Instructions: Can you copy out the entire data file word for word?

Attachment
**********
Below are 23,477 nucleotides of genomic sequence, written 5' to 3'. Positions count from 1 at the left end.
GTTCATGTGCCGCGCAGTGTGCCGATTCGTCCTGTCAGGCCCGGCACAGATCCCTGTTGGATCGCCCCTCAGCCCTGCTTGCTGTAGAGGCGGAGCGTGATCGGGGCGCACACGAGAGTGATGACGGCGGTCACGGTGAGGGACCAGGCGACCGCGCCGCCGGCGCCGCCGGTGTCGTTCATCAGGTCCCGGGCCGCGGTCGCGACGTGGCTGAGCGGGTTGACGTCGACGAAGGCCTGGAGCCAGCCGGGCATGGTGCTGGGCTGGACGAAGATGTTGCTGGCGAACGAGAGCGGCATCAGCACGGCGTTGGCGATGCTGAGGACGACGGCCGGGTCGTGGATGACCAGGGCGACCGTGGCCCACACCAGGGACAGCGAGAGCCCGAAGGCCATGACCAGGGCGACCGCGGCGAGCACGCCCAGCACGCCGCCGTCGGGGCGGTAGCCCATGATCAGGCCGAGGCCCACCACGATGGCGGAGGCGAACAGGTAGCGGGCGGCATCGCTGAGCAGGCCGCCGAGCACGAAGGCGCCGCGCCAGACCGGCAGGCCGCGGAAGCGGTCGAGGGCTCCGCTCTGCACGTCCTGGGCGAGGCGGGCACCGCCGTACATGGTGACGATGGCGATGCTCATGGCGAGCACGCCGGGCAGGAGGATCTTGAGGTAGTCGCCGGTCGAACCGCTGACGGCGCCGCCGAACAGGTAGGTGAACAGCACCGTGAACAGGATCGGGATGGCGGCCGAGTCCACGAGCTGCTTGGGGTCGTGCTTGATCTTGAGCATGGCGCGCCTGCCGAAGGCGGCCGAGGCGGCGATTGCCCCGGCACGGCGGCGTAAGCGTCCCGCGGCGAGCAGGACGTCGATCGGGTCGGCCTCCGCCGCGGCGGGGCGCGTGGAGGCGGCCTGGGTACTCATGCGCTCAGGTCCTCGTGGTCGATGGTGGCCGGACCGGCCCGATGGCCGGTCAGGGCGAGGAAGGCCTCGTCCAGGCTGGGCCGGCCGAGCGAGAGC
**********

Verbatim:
Below are 23,477 nucleotides of genomic sequence, written 5' to 3'. Positions count from 1 at the left end.
GTTCATGTGCCGCGCAGTGTGCCGATTCGTCCTGTCAGGCCCGGCACAGATCCCTGTTGGATCGCCCCTCAGCCCTGCTTGCTGTAGAGGCGGAGCGTGATCGGGGCGCACACGAGAGTGATGACGGCGGTCACGGTGAGGGACCAGGCGACCGCGCCGCCGGCGCCGCCGGTGTCGTTCATCAGGTCCCGGGCCGCGGTCGCGACGTGGCTGAGCGGGTTGACGTCGACGAAGGCCTGGAGCCAGCCGGGCATGGTGCTGGGCTGGACGAAGATGTTGCTGGCGAACGAGAGCGGCATCAGCACGGCGTTGGCGATGCTGAGGACGACGGCCGGGTCGTGGATGACCAGGGCGACCGTGGCCCACACCAGGGACAGCGAGAGCCCGAAGGCCATGACCAGGGCGACCGCGGCGAGCACGCCCAGCACGCCGCCGTCGGGGCGGTAGCCCATGATCAGGCCGAGGCCCACCACGATGGCGGAGGCGAACAGGTAGCGGGCGGCATCGCTGAGCAGGCCGCCGAGCACGAAGGCGCCGCGCCAGACCGGCAGGCCGCGGAAGCGGTCGAGGGCTCCGCTCTGCACGTCCTGGGCGAGGCGGGCACCGCCGTACATGGTGACGATGGCGATGCTCATGGCGAGCACGCCGGGCAGGAGGATCTTGAGGTAGTCGCCGGTCGAACCGCTGACGGCGCCGCCGAACAGGTAGGTGAACAGCACCGTGAACAGGATCGGGATGGCGGCCGAGTCCACGAGCTGCTTGGGGTCGTGCTTGATCTTGAGCATGGCGCGCCTGCCGAAGGCGGCCGAGGCGGCGATTGCCCCGGCACGGCGGCGTAAGCGTCCCGCGGCGAGCAGGACGTCGATCGGGTCGGCCTCCGCCGCGGCGGGGCGCGTGGAGGCGGCCTGGGTACTCATGCGCTCAGGTCCTCGTGGTCGATGGTGGCCGGACCGGCCCGATGGCCGGTCAGGGCGAGGAAGGCCTCGTCCAGGCTGGGCCGGCCGAGCGAGAGC